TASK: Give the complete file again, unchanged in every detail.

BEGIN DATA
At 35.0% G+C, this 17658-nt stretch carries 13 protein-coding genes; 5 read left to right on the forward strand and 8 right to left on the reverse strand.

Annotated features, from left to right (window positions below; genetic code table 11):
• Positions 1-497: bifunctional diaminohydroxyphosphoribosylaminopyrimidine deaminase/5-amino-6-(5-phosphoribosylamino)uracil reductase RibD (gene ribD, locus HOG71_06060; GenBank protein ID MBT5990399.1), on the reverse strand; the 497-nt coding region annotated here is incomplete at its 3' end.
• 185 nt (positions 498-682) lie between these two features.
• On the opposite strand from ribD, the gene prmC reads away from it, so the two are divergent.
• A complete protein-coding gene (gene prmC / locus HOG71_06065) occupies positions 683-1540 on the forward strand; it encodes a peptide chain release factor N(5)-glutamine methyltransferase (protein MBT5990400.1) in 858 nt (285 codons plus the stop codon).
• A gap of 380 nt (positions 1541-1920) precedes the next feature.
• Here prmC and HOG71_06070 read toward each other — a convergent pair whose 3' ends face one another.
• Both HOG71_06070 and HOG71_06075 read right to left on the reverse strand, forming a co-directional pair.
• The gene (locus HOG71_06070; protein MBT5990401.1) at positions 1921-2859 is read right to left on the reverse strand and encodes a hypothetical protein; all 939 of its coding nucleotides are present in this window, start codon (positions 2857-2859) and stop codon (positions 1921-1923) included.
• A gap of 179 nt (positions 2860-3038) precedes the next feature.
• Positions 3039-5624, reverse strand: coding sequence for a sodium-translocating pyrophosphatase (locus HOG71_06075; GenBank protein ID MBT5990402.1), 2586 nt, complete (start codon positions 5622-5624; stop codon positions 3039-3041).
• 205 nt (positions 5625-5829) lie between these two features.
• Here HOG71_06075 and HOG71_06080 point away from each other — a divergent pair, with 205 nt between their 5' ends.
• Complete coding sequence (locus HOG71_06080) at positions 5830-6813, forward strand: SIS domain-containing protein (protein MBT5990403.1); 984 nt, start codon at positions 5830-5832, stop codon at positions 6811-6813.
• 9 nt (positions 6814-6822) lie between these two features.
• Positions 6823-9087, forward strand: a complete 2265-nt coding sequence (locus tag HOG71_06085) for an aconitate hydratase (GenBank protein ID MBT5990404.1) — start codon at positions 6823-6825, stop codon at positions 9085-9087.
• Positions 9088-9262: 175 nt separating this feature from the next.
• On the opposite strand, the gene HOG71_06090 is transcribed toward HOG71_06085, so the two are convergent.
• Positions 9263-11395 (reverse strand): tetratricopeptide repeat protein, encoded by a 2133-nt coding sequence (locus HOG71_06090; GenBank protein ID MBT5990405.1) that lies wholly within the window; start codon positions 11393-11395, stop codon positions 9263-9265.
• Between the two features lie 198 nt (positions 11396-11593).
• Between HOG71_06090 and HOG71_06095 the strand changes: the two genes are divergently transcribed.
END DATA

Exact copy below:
At 35.0% G+C, this 17658-nt stretch carries 13 protein-coding genes; 5 read left to right on the forward strand and 8 right to left on the reverse strand.

Annotated features, from left to right (window positions below; genetic code table 11):
• Positions 1-497: bifunctional diaminohydroxyphosphoribosylaminopyrimidine deaminase/5-amino-6-(5-phosphoribosylamino)uracil reductase RibD (gene ribD, locus HOG71_06060; GenBank protein ID MBT5990399.1), on the reverse strand; the 497-nt coding region annotated here is incomplete at its 3' end.
• 185 nt (positions 498-682) lie between these two features.
• On the opposite strand from ribD, the gene prmC reads away from it, so the two are divergent.
• A complete protein-coding gene (gene prmC / locus HOG71_06065) occupies positions 683-1540 on the forward strand; it encodes a peptide chain release factor N(5)-glutamine methyltransferase (protein MBT5990400.1) in 858 nt (285 codons plus the stop codon).
• A gap of 380 nt (positions 1541-1920) precedes the next feature.
• Here prmC and HOG71_06070 read toward each other — a convergent pair whose 3' ends face one another.
• Both HOG71_06070 and HOG71_06075 read right to left on the reverse strand, forming a co-directional pair.
• The gene (locus HOG71_06070; protein MBT5990401.1) at positions 1921-2859 is read right to left on the reverse strand and encodes a hypothetical protein; all 939 of its coding nucleotides are present in this window, start codon (positions 2857-2859) and stop codon (positions 1921-1923) included.
• A gap of 179 nt (positions 2860-3038) precedes the next feature.
• Positions 3039-5624, reverse strand: coding sequence for a sodium-translocating pyrophosphatase (locus HOG71_06075; GenBank protein ID MBT5990402.1), 2586 nt, complete (start codon positions 5622-5624; stop codon positions 3039-3041).
• 205 nt (positions 5625-5829) lie between these two features.
• Here HOG71_06075 and HOG71_06080 point away from each other — a divergent pair, with 205 nt between their 5' ends.
• Complete coding sequence (locus HOG71_06080) at positions 5830-6813, forward strand: SIS domain-containing protein (protein MBT5990403.1); 984 nt, start codon at positions 5830-5832, stop codon at positions 6811-6813.
• 9 nt (positions 6814-6822) lie between these two features.
• Positions 6823-9087, forward strand: a complete 2265-nt coding sequence (locus tag HOG71_06085) for an aconitate hydratase (GenBank protein ID MBT5990404.1) — start codon at positions 6823-6825, stop codon at positions 9085-9087.
• Positions 9088-9262: 175 nt separating this feature from the next.
• On the opposite strand, the gene HOG71_06090 is transcribed toward HOG71_06085, so the two are convergent.
• Positions 9263-11395 (reverse strand): tetratricopeptide repeat protein, encoded by a 2133-nt coding sequence (locus HOG71_06090; GenBank protein ID MBT5990405.1) that lies wholly within the window; start codon positions 11393-11395, stop codon positions 9263-9265.
• Between the two features lie 198 nt (positions 11396-11593).
• Between HOG71_06090 and HOG71_06095 the strand changes: the two genes are divergently transcribed.